black box

The greatest sin of any developer is thinking they are cleverer than the users of what they build. “I can guess what you want.” In truth, guessing what someone wants is far easier than helping them achieve what they actually want.

platform syndicate

I was reading Working in Public: The Making and Maintenance of Open Source Software by Nadia Eghbal (which I highly recommend) and was particularly struck by the section How Platforms Broke Apart The Commons. In it, Eghbal compares the 2006 advent of Facebook to the first highway system and uses Anthropologist Michael Wesch’s term “context […]

attention management

In the last year, I’ve repeatedly come across folks (especially fellow developers) sharing their experiences with diagnosed ADHD as an adult. After a lifetime of speculation, I’ve read enough now to say I am dead certain I have undiagnosed ADHD. Since many folks have very outdated and narrow views of what that means (and I […]

spring reading

From time to time I enjoy collecting the best articles I’ve read that added something to my perspective recently. I previously did this on the Vanilla Forums open source community where you can peruse the backlog. Responsive Design Turns Ten (Ethan Marcotte) Open Source Beyond The Market (DHH) Is Your Work Truly Essential? (James Kaelan) […]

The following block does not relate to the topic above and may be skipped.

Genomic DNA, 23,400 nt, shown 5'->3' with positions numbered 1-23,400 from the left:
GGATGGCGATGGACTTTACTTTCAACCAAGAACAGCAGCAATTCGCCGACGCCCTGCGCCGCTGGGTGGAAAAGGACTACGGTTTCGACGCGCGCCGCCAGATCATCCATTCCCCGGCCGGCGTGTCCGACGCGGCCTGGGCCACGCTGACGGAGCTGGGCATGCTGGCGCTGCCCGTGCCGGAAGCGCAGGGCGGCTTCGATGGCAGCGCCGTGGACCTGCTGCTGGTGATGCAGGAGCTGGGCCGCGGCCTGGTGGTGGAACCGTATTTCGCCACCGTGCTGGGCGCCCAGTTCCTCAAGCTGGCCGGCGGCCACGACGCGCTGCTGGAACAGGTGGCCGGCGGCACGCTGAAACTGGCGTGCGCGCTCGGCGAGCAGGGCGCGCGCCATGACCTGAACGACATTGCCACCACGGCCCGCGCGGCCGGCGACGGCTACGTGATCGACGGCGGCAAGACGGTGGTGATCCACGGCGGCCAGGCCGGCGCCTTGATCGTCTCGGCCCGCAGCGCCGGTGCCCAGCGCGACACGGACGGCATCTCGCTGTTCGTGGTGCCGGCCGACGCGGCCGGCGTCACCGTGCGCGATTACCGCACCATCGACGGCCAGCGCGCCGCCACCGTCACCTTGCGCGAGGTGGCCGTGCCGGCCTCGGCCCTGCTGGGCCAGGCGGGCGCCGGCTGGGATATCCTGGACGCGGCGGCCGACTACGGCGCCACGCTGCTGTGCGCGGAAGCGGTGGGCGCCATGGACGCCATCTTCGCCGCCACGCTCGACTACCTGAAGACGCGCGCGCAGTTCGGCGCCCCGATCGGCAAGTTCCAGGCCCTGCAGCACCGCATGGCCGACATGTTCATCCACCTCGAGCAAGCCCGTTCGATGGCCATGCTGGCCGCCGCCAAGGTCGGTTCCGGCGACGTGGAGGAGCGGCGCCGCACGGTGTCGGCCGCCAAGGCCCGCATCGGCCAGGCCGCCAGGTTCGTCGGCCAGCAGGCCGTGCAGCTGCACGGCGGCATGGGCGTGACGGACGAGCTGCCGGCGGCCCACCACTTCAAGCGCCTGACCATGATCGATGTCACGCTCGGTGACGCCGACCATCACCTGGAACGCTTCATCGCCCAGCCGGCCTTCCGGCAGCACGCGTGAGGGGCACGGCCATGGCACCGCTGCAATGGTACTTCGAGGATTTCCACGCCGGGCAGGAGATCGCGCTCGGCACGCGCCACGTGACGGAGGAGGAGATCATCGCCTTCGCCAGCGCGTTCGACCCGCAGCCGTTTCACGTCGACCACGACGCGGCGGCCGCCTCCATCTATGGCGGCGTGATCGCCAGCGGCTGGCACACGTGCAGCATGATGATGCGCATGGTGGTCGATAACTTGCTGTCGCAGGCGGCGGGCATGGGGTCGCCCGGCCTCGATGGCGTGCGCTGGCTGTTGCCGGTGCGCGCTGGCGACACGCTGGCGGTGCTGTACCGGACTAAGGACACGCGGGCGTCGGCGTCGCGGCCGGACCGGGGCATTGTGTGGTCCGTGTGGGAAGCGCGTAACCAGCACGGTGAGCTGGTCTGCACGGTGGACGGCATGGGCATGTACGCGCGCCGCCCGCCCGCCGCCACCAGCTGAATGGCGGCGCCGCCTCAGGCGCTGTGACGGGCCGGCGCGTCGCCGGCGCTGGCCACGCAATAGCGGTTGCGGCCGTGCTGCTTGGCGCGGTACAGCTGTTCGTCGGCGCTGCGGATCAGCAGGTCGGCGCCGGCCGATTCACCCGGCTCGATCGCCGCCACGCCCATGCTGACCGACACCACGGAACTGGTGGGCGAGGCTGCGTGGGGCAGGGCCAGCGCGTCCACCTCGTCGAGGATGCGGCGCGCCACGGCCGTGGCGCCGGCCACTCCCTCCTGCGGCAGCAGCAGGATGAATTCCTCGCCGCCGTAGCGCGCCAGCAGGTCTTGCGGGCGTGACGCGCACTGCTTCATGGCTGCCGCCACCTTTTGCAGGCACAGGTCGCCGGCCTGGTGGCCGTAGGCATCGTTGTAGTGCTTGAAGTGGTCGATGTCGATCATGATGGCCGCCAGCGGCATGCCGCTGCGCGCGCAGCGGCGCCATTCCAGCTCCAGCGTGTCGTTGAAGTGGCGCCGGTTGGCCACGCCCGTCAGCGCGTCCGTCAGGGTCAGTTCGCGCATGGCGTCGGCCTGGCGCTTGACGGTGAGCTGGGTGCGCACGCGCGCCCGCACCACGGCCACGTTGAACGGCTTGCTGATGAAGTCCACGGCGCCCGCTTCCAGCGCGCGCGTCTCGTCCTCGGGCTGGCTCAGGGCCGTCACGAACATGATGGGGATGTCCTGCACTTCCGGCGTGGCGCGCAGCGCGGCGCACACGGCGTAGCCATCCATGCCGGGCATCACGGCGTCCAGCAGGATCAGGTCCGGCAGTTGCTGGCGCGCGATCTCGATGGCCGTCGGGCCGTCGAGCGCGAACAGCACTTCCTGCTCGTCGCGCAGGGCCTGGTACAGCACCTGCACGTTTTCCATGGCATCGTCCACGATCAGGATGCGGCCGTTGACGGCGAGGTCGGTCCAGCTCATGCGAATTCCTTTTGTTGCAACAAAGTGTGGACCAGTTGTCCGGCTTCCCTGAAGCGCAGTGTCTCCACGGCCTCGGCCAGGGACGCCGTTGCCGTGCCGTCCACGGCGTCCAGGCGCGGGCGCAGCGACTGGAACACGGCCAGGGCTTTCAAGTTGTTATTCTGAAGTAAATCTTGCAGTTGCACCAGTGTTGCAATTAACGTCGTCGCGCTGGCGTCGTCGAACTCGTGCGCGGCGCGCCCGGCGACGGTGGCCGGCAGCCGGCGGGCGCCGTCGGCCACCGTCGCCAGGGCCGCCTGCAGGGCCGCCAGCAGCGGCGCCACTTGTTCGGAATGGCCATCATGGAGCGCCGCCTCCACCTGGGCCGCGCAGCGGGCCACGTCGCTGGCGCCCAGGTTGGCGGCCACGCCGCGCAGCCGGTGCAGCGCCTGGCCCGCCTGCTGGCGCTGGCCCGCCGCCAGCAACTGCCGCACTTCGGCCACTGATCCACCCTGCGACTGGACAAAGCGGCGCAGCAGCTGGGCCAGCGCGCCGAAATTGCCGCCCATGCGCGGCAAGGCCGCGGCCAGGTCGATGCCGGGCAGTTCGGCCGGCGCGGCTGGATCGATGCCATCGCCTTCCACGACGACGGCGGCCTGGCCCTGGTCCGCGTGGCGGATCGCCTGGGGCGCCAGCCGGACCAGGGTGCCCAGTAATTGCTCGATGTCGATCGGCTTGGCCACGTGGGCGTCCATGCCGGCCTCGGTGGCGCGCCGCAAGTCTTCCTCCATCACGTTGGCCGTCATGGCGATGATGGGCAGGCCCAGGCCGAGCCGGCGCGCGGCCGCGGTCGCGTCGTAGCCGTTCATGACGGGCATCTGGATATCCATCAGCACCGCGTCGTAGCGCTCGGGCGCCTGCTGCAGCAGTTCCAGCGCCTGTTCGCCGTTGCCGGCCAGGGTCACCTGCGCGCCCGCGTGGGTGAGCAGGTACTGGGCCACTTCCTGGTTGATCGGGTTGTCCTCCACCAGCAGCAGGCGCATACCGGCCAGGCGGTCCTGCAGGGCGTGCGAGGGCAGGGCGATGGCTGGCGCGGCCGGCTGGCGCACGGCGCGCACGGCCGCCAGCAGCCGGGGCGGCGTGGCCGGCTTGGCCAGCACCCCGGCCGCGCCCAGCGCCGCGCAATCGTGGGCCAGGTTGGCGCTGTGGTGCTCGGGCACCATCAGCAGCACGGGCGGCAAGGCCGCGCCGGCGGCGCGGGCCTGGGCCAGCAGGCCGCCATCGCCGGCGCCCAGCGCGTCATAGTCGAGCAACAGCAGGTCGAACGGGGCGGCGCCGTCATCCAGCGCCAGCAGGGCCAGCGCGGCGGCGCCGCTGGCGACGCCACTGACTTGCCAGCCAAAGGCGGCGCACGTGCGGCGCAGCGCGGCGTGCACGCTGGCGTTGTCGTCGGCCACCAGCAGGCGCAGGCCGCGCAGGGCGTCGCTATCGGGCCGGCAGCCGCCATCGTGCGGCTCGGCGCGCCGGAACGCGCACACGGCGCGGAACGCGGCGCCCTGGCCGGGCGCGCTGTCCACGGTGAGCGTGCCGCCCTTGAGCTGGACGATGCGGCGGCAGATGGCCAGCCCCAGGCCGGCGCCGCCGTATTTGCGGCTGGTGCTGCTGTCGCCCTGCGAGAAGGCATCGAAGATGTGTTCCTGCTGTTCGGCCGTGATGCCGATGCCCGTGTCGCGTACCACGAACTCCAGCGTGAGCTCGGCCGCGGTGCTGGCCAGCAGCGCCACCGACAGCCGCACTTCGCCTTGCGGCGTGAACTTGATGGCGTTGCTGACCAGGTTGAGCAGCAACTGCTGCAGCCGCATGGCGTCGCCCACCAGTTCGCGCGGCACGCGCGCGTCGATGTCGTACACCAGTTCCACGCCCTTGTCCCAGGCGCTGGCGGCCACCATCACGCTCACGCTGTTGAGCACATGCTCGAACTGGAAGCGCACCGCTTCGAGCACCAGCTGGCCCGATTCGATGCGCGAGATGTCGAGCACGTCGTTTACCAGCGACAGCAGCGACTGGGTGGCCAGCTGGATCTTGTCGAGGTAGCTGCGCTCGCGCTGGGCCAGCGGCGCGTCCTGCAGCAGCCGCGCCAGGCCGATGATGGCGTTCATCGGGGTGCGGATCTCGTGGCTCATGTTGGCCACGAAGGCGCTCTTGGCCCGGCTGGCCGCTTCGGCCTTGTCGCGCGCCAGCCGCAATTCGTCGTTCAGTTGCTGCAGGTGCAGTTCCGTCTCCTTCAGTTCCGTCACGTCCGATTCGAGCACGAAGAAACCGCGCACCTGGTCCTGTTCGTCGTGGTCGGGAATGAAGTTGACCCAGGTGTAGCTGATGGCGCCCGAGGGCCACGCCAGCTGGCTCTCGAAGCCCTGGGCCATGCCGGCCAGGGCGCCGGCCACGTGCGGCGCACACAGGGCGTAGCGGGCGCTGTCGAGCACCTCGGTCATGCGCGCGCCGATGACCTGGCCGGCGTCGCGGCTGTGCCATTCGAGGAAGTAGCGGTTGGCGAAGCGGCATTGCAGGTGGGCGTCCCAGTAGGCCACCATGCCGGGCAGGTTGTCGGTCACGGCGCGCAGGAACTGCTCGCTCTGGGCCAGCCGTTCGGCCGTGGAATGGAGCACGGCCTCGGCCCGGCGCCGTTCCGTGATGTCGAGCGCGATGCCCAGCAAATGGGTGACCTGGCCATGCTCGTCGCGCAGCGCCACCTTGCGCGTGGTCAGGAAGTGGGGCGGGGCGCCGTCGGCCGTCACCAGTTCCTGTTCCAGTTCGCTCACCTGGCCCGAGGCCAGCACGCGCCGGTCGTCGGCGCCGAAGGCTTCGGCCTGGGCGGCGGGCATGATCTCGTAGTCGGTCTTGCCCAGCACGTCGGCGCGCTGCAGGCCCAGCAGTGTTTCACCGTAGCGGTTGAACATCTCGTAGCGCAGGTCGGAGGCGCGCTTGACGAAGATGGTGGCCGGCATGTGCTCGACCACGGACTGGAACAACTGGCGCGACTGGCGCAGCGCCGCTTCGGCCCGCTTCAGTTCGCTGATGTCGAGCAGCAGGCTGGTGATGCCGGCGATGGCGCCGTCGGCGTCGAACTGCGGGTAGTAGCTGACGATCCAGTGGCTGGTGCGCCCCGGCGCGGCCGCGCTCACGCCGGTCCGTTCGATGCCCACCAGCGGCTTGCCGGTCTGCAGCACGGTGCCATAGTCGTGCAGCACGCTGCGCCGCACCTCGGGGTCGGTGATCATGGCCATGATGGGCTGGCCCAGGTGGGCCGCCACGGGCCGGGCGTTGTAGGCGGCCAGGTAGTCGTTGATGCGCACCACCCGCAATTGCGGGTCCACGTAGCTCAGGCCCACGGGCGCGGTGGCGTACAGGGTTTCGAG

tipped scales

Last week I plunged back into the coding deep end. I spent a full day refactoring something I knew nothing about a few short weeks ago, and my brain went to that mythical “zone” for the first time in a long while as it all clicked into place, almost effortlessly. I was burning again with […]

project folders

My ADD-infused creative process is something I’ve struggled to accept. Too many times I’ve tried to control it in a way that ended up burning me out. Late nights of “work” that accomplished nothing. Hours forcing my brain to follow the path I decided it needed to, only to discover it was the wrong one. […]

social graph

In September 2006, Facebook became available to anyone in the world. At their developer conference the following May, they invented a term that made their venture capital-funded runaway bumper car sound like noble science: “the social graph”. There’s even a Wikipedia page about it. The idea is that mapping everyone’s relationships in the world would […]

mental models

Our brains are kinda magic. We hold in them virtual representations of the world around us and go about our daily lives without thinking about them very much. Your brain is spending tremendous amounts of energy just to get you to square one functionality and you don’t even notice. Those virtual representations take many forms. […]

square one

“Late to the punch” doesn’t really do it justice. It’s been more than a decade since blogs were in vogue. I wanted to be one of the cool kids so badly: Gruber, Coudal, Fried, Zeldman, Meyer, Marcotte, Kottke, Storey, Veen, Moll, Mall, Molly, and Santa Maria. They were building this amazing web according to their […]